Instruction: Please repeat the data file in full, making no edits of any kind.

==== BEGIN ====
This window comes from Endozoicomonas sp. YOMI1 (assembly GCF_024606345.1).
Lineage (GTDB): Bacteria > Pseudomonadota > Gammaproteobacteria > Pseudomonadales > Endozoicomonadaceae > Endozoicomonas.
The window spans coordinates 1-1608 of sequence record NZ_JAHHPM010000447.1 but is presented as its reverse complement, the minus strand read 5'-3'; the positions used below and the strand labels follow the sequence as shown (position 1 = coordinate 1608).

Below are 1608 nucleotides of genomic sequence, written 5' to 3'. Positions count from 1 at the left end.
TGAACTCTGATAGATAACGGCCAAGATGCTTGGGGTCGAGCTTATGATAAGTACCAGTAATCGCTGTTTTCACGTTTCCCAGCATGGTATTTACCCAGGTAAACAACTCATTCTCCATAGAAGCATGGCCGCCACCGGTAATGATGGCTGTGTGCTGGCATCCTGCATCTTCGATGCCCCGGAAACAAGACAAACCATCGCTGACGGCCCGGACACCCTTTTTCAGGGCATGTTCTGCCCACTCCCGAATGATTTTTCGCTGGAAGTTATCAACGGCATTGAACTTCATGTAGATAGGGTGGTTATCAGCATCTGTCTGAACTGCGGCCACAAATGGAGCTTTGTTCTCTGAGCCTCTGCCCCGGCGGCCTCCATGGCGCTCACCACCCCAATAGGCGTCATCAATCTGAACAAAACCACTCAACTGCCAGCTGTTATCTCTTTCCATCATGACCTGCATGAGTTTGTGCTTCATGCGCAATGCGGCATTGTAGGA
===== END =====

This window comes from Endozoicomonas sp. YOMI1 (assembly GCF_024606345.1).
Lineage (GTDB): Bacteria > Pseudomonadota > Gammaproteobacteria > Pseudomonadales > Endozoicomonadaceae > Endozoicomonas.
The window spans coordinates 1-1608 of sequence record NZ_JAHHPM010000447.1 but is presented as its reverse complement, the minus strand read 5'-3'; the positions used below and the strand labels follow the sequence as shown (position 1 = coordinate 1608).

Below are 1608 nucleotides of genomic sequence, written 5' to 3'. Positions count from 1 at the left end.
TGAACTCTGATAGATAACGGCCAAGATGCTTGGGGTCGAGCTTATGATAAGTACCAGTAATCGCTGTTTTCACGTTTCCCAGCATGGTATTTACCCAGGTAAACAACTCATTCTCCATAGAAGCATGGCCGCCACCGGTAATGATGGCTGTGTGCTGGCATCCTGCATCTTCGATGCCCCGGAAACAAGACAAACCATCGCTGACGGCCCGGACACCCTTTTTCAGGGCATGTTCTGCCCACTCCCGAATGATTTTTCGCTGGAAGTTATCAACGGCATTGAACTTCATGTAGATAGGGTGGTTATCAGCATCTGTCTGAACTGCGGCCACAAATGGAGCTTTGTTCTCTGAGCCTCTGCCCCGGCGGCCTCCATGGCGCTCACCACCCCAATAGGCGTCATCAATCTGAACAAAACCACTCAACTGCCAGCTGTTATCTCTTTCCATCATGACCTGCATGAGTTTGTGCTTCATGCGCAATGCGGCATTGTAGGA